Posted by Ed O'Leary in Talking Credit
Relationship banking has a place on the cleanup side
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Optimizing Distressed Loan Books , by John Michael Sheehan, which I review in ABABJ.com's Books for Bankers column this week, discusses why bankers don't always optimize problem debt resolution outcomes.
As I was reading the book, Sheehan's point reminded me of certain tendencies by both the lender and the borrower that can confound successful results. Some of these are organizationally driven, while others relate to the training and experience common to many lending officers today. I thought both bore some discussion, out of the context of a book review.
Key step: Recognizing the design constraints of a bank
Banks are organized to generate new credit outstandings in a series of discrete processes designed to maximize results and minimize risks. These comprise the traditional loan origination and servicing landscape familiar to all bankers.
However, those "peacetime" routines and processes tend to not necessarily be designed to address the problem borrower in the most constructive, innovative, and flexible ways.
There's not a lot that an individual lender or a local loan manager can do about this other than to recognize it. Both the lender and the manager are "in it," so they must step back mentally to remember that processes designed to smoothly and effectively generate credit are not always the ones that produce the best results in problem debt restructurings and collections. But I argue that they shouldn't abandon them completely, either.
Banks' tendency to shepherd problems into herds
Of particular interest to me are those activities and choices that lenders can make to improve their performance in resolving non-performing debt and to minimize additional problematic issues. The author identifies several that my own experience confirms to be impediments or enhancements to ultimate success.
First is the human enough tendency (as well as the organizational inclination) to switch from a relationship orientation into a pooled problem asset approach.
This is the view--or at least the bias--in banking that all problem borrowers should be transformed to a liquidating mode. Forbearance is often shunned, while liquidation of assets is emphasized.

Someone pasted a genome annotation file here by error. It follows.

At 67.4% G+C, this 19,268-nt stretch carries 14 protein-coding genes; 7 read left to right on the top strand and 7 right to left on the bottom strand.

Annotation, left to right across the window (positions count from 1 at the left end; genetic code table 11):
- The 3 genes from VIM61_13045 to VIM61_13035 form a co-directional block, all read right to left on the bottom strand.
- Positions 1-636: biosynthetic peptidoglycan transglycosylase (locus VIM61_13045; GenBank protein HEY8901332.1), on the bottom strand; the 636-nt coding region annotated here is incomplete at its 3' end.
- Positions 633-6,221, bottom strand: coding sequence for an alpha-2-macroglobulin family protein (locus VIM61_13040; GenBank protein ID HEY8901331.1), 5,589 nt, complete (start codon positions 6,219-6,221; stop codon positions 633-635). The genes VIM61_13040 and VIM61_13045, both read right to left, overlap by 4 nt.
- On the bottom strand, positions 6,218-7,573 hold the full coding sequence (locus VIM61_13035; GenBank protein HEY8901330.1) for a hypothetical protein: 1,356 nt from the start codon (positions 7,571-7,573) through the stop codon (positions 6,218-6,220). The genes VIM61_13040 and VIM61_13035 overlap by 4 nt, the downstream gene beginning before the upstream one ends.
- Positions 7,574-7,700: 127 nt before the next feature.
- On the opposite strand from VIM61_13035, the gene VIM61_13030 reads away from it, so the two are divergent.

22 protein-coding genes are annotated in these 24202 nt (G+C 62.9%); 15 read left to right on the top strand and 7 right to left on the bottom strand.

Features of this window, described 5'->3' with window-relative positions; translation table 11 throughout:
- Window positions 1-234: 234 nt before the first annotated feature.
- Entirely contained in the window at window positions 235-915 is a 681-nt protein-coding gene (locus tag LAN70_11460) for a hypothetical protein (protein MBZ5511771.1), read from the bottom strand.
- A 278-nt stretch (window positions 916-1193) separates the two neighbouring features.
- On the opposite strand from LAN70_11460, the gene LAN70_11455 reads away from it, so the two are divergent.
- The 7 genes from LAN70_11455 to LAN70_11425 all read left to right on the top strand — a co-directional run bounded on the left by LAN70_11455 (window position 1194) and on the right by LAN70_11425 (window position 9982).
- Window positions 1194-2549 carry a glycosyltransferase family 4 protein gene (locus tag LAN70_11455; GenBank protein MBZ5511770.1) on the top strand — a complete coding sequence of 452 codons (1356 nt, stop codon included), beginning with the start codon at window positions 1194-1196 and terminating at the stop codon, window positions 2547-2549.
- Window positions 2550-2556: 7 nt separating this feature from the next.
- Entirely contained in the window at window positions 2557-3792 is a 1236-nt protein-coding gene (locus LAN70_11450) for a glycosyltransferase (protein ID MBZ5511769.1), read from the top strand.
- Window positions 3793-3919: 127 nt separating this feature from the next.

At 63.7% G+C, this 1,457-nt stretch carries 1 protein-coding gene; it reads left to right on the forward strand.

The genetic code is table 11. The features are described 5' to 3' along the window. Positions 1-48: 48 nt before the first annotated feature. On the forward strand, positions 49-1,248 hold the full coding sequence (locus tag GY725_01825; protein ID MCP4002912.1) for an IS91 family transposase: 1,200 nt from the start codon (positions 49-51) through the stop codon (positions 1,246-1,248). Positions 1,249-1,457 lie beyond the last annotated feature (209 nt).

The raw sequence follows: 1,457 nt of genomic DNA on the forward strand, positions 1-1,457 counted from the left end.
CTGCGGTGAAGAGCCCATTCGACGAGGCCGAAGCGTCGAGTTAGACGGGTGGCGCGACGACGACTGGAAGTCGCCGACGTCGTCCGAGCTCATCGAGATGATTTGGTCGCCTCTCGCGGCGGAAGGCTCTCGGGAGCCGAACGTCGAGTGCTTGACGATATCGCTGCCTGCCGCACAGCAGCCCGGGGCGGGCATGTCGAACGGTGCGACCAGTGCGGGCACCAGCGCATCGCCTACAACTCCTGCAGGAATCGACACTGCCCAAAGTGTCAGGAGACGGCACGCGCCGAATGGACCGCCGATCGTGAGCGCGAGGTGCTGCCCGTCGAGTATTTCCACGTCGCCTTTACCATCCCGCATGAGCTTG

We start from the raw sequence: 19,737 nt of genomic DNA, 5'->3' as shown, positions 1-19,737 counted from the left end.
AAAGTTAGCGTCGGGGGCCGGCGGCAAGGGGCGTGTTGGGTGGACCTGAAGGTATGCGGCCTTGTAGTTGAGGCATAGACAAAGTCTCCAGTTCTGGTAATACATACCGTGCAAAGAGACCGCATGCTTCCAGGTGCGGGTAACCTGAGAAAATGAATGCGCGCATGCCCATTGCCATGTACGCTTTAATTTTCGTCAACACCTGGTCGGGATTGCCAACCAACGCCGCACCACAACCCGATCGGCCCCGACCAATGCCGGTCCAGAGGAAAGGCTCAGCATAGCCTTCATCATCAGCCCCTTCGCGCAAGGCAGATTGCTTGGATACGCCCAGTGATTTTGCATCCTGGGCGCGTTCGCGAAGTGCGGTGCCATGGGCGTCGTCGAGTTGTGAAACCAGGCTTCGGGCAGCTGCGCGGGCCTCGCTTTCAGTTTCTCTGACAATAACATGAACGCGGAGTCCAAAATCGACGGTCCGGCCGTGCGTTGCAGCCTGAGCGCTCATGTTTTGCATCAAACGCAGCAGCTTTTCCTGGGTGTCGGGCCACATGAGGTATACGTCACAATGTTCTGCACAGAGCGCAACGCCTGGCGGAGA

My point here is that so often the best results are those that are individually negotiated with the borrower, rather than imposed on the borrower by the bank with a one-size-fits-all template.
Our skills as relationship managers should help us at times like these--but so often they are forgotten or abandoned.
Some banks' inability to separate good, bad, and ugly
When faced with a mountain of problem assets, rather than performing credits, bankers can have two different reactions, each understandable but each potentially toxic to good outcomes.
- • "What problem?" One reaction is to engage in an exercise of chronic denial. Relatively inexperienced lenders often have no useful background to draw upon for such an assignment. They fail to act responsibly and lose valuable time unless some experienced hand oversees them.
- • "Everything's a problem." The other tendency is to slip into a posture of hard-nosed collector. This may be appropriate with certain borrowers but as a blanket approach, it's likely to be unproductive.
Lender liability can be a consequence of poor handling of problem credits. I have seen such consequences both as a workout professional and as an expert witness in support of financial litigation.
Lender liability to me is often the deliberate effort of the borrower to allege actions by the banker that represent inappropriate collection or restructuring efforts. This activity inhibits any mutually satisfactory negotiating process and can hopelessly and irretrievably make any relationship completely dysfunctional.
The lender who behaves as if he is a hammer (and his customers are nails) can unwittingly encourage pushback by the borrower. Both sides become locked in a conflict. Then little if any constructive result is likely.
There are many human enough tendencies that can contribute to this unhappy result from either side of the desk but they are not a subject of this column. Rather, my point is simply to make the lender aware of the potential consequence of an un-nuanced approach to a problem borrower.